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Patients Benefit from One-On-One Education Prior to Joint Replacement Surgery

by Dr. Trupti Shirole on  February 22, 2016 at 7:05 AM Research News   - G J E 4
A study at Hospital for Special Surgery (HSS) suggests that patients benefit from a one-on-one education session provided by a physical therapist and access to a custom web portal prior to knee or hip replacement surgery. The patients indicated they were more satisfied with their pre-surgery education and felt better prepared to leave the hospital after joint replacement, compared to those who did not participate in the session or have access to the website.
 Patients Benefit from One-On-One Education Prior to Joint Replacement Surgery
Patients Benefit from One-On-One Education Prior to Joint Replacement Surgery
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The research will be presented at the upcoming meeting of the American Association of Physical Therapy on February 20, 2016, in Anaheim, CA.

‘Patients benefit from a one-on-one education session provided by a physical therapist. They felt better prepared to leave the hospital after joint replacement.’
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Lead investigator Rupali Joshi said, "Controversy exists regarding the most effective means of delivering preoperative physical therapy education prior to total joint replacement. Our study sought to evaluate the effect of a face-to-face counseling session coupled with web-based education on patient satisfaction and functional outcomes."

The goal of the half-hour sessions, which generally took place on the patients' pre-surgical screening day, was to educate them on what to expect when undergoing joint replacement.

Dr. Joshi said, "It has been shown that preoperative education is most beneficial when provided one-on-one. The sessions are customized to address a patient's specific needs regarding preoperative preparation and what to expect in the hospital and during rehab and recovery. We also assist patients with setting realistic goals regarding outcomes, and they are able to ask any questions they may have in a private setting."

Dr. Amar Ranawat, an orthopedic surgeon at HSS and study author said, "After surgery, patients may be dealing with issues such as fatigue, discomfort or anxiety, and it is not the most opportune time to give them information about the road ahead. With the face-to-face information session and user-friendly web portal, they can receive and retain much of the information prior to surgery. Many patients feel more confident knowing what to expect."

In the study, researchers followed 126 patients who underwent hip or knee replacement for osteoarthritis between February and June 2015.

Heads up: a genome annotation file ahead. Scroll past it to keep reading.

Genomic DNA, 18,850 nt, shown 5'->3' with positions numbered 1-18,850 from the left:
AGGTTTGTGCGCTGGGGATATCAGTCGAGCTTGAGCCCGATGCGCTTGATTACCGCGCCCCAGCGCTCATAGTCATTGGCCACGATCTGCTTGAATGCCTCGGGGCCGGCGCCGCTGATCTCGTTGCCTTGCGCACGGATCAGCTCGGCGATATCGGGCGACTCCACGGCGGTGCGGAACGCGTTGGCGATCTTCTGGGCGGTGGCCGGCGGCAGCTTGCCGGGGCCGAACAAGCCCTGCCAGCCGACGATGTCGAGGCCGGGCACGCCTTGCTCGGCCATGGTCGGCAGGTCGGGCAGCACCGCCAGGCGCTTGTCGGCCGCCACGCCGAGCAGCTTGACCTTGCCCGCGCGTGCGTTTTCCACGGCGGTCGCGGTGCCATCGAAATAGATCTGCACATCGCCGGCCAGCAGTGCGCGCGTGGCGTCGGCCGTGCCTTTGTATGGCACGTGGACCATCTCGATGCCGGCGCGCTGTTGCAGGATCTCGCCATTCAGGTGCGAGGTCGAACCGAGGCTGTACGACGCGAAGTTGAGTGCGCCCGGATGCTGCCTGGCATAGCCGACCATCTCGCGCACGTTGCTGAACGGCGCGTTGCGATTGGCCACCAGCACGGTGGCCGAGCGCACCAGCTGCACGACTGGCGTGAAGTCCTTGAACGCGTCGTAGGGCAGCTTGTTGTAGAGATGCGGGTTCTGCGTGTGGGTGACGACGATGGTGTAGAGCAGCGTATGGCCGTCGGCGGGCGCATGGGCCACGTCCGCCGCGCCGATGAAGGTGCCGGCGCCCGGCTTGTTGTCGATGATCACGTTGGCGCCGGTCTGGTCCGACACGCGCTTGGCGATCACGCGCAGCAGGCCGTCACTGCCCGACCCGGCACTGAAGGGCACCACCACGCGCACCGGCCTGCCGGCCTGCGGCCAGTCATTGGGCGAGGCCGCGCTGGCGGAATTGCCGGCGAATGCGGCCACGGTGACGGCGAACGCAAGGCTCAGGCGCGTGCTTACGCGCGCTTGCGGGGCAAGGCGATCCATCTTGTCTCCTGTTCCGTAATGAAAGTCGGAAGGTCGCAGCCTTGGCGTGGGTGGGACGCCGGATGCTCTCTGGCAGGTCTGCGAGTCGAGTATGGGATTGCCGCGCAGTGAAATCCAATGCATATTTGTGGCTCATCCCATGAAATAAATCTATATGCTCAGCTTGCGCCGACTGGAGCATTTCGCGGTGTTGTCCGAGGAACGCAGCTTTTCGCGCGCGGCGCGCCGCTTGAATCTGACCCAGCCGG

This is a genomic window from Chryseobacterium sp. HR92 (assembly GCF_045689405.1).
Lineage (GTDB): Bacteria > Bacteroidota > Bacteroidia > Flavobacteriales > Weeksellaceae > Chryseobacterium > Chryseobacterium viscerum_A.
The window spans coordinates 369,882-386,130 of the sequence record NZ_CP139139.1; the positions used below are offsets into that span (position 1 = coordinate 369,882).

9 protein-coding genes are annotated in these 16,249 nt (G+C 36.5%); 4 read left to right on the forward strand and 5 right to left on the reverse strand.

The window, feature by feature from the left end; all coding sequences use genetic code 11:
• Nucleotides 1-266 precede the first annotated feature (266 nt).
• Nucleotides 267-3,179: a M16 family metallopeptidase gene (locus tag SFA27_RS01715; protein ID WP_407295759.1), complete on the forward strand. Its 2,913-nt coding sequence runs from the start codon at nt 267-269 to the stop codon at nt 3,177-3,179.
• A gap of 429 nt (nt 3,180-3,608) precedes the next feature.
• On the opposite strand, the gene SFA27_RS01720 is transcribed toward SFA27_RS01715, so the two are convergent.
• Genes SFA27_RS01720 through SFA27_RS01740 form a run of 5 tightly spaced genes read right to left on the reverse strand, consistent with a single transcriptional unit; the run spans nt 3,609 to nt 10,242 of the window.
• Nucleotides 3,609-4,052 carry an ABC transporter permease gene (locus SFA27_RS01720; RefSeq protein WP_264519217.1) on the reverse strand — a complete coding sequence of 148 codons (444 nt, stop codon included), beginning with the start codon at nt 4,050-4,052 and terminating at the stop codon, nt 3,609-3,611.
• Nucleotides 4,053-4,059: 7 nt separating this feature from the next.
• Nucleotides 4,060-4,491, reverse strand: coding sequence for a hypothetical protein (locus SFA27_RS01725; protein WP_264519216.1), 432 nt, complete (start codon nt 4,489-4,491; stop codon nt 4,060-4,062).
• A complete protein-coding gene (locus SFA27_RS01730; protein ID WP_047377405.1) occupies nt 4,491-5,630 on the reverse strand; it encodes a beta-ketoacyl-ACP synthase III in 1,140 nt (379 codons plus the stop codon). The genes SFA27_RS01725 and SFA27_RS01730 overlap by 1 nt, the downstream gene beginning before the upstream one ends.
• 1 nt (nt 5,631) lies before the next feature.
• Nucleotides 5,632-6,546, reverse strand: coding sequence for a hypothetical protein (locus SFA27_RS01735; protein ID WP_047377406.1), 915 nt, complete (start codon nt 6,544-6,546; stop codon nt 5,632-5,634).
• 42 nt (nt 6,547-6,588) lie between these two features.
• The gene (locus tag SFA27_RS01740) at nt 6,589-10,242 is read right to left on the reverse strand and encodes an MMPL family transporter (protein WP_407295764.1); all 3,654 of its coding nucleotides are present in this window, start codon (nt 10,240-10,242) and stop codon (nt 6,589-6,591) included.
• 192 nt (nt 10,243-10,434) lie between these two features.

All of the patients attended a group education class before surgery, the standard of care for those scheduled for joint replacement at HSS. They were then randomized into two separate groups. The median age in both groups was 61 years.

In group one, 63 patients attended the one-on-one education session with a physical therapist in addition to the group class. They also were granted access to the informational web portal, which also could be accessed on mobile phones and tablets, and included videos.

The control group of 63 patients attended the standard group class and received a booklet about what to expect after joint replacement. They received no further education.

Patient satisfaction and patient-reported functional scores, which measured pain, joint stiffness and function both before and after surgery, were evaluated by a series of patient questionnaires.

Dr. Joshi said, "Significantly more patients who attended the extra one-on-one counseling session with the physical therapist before surgery indicated that they were better prepared to leave the hospital after surgery and were overall more satisfied with the preoperative education they received. Almost 97% of these patients accessed the informational web portal, and all of them said they would recommend it for patients undergoing the same procedure."

Almost 70% of patients from the group that did not receive the supplemental educational session or web portal access believed they could have benefited from additional education before surgery.

Patients who received one-on-one counseling also needed fewer physical therapy sessions in the hospital before discharge and met PT discharge criteria sooner. This includes the ability to get out of bed and walk with or without an assistive device and going up and down stairs independently.

The program is now being implemented for hip and knee replacement patients at Hospital for Special Surgery. The next step, according to Dr. Joshi, will be to test the usefulness of pre-surgery one-on-one education and a customized web portal for patients scheduled for other types of surgery.

Source: Eurekalert
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